Thursday, August 12, 2010

Thursday's issues -- having an Emergency plan

This is from Bideawee's email.  I am reposting it here because I firmly believe that as a pet owner I have a responsibility to plan for the care of my pet no matter what happens.  I have an emergency plan in place and I believe that everyone who has pets should also.  So, when I got this email, I knew I would have to post a part of it here.  You can get more information at the site.  While there, look through the pets available.  Who knows--your next pet may be there.

Vet Practice News: Don't let disaster strike twice. By Dr. Robin Brennen

Five years later, the visions of Katrina still haunt me. Day after day for weeks on end, truck loads of rescued animals, homeless, scared, and suffering from exposure and starvation came into the shelter I was working at. These voiceless victims had little chance of seeing their families again. It is estimated over 15,000 animals were rescued but only 15-20% were ever reunited with their owners. The number of animals that died during Hurricane Katrina due to drowning, starvation, disease and misfortune is unknown, but is thought to be in the tens of thousands.

Don't let disaster strike twice. Take the time to make a plan with your family to ensure that your pets are included in your evacuation strategy before a catastrophic emergency strikes.

One of the biggest obstacles preventing reunification of pets with their families was lack of adequate identification. Animals with rabies tags could not be traced back to their families because many vet hospitals where the medical records were kept were covered in more than 10 feet of water. Pet ID tags were of little use because most owners evacuated leaving no forwarding address or workable phone numbers. Bideawee recommends permanent identification with a microchip. Registering the microchip will allow you to immediately notify the company in the event that your pet is lost or stolen but it also enables you to change your address in the event you are displace. Therefore you are always reachable.

In 2006 President Bush signed the PETS Act into Law. The Pet Evacuation and Transportation Standards act requires all States seeking Federal Emergency Management Agency (FEMA) assistance to accommodate pets and service animals in their plans for evacuating residents facing disasters. This means that provisions need to be provided by the state to evacuate and shelter people and pets. Each state has different accommodations and you should know what your state's are beforehand. In addition, identify alternative arrangements with boarding kennels or family members so you are not frantically arranging things at the last minute. Identify hotels nearby that accept pets. Please note that not all Red Cross shelters accept pets. No matter what, don't ever leave your home with out your pet.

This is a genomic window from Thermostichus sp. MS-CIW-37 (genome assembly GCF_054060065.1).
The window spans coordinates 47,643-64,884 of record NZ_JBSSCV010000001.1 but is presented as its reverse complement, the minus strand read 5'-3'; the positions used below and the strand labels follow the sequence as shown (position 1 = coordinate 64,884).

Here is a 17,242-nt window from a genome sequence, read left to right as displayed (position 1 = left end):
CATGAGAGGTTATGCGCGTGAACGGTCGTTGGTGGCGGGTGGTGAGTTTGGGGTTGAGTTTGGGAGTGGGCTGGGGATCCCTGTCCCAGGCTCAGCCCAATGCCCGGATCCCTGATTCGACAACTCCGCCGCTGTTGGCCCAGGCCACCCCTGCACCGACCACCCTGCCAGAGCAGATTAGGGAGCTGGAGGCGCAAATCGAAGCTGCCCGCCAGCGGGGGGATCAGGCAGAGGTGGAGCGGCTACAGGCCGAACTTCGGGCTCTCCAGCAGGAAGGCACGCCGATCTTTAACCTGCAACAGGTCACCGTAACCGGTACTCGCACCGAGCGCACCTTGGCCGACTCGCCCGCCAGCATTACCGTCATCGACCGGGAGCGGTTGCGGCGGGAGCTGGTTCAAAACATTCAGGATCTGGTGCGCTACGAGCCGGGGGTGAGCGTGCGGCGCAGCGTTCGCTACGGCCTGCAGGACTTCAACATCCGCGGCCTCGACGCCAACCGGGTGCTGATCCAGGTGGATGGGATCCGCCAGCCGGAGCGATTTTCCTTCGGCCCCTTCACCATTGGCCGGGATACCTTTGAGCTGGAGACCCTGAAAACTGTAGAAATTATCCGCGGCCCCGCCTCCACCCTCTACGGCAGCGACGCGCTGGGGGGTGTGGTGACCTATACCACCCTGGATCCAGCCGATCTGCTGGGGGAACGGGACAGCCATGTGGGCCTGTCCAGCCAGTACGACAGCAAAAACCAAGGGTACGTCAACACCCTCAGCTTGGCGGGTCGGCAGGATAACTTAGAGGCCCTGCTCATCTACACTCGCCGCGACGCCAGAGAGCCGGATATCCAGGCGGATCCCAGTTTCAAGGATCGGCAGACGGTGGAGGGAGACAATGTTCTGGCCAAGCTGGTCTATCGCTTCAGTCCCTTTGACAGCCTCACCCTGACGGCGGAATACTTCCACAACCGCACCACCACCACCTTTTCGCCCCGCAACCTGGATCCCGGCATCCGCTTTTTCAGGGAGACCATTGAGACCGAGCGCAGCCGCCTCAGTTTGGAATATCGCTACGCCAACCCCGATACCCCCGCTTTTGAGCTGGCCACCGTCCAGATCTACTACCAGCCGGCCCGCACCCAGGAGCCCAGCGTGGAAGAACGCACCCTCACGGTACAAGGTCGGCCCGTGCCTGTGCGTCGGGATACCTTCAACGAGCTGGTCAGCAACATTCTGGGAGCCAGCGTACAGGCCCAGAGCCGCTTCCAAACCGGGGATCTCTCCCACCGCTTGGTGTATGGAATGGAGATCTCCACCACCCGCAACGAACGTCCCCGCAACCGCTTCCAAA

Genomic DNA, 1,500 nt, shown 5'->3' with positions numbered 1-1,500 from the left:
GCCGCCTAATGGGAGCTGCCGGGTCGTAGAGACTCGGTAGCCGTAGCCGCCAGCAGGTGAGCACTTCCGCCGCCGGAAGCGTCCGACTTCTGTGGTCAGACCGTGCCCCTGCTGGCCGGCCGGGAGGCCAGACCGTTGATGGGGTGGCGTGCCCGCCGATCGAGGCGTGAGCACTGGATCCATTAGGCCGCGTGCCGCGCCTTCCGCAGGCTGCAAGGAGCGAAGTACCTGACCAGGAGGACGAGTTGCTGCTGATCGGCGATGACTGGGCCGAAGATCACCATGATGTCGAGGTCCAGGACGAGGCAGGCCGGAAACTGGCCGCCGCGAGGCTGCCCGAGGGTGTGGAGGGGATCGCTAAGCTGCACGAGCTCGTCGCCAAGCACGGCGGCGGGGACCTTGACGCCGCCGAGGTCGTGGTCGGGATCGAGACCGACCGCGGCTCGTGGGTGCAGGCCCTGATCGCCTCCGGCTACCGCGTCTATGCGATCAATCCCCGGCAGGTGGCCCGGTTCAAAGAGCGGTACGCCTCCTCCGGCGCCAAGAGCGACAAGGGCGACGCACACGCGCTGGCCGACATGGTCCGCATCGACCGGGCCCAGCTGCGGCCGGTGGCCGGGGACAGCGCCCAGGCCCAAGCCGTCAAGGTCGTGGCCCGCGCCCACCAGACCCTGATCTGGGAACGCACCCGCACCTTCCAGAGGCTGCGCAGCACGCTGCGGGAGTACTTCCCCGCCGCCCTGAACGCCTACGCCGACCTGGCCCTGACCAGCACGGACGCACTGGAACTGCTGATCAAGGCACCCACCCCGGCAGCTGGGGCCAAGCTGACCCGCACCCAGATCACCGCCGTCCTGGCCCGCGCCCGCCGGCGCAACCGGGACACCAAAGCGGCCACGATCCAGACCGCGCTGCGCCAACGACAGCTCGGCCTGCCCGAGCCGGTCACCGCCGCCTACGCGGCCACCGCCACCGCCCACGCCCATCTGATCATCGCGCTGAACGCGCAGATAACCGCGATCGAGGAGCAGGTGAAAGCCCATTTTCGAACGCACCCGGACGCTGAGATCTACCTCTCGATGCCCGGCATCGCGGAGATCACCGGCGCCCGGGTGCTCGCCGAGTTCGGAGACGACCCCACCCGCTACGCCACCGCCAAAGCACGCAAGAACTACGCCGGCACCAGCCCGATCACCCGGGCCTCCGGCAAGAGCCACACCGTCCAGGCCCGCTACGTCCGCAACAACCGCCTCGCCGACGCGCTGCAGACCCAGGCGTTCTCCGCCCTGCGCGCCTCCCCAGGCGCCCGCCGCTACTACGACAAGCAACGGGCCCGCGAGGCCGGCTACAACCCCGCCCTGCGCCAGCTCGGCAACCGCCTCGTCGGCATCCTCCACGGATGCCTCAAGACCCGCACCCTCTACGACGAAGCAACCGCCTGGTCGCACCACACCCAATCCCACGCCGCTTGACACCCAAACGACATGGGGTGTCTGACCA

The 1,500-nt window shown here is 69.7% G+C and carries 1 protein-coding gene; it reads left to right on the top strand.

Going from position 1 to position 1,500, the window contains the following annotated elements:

It is a good idea to have a check list prepared or a "GO Bag" with all of the supplies you will need to support your pet while you are evacuated. Medications, food, bedding, litter pans/litter, crates and toys, bottled water, disposable bags for pet waste, leashes, collars, cleaning supplies, dishes, and a familiar item from home that can minimize anxiety. In addition, a photocopy of all medical records and a photograph of your pets should be included.

Dr. Robin Brennen is the Vice President, Chief of Veterinary Services at Bideawee and is a Team Commander for the National Veterinary response team. She spent 4 months in New Orleans in post Hurricane Katrina helping the city's animals.

In honor of all of the animals displaced in the aftermath of Hurricane Katrina, Bideawee is offering a discount on microchips during August and September. Click here for coupon.

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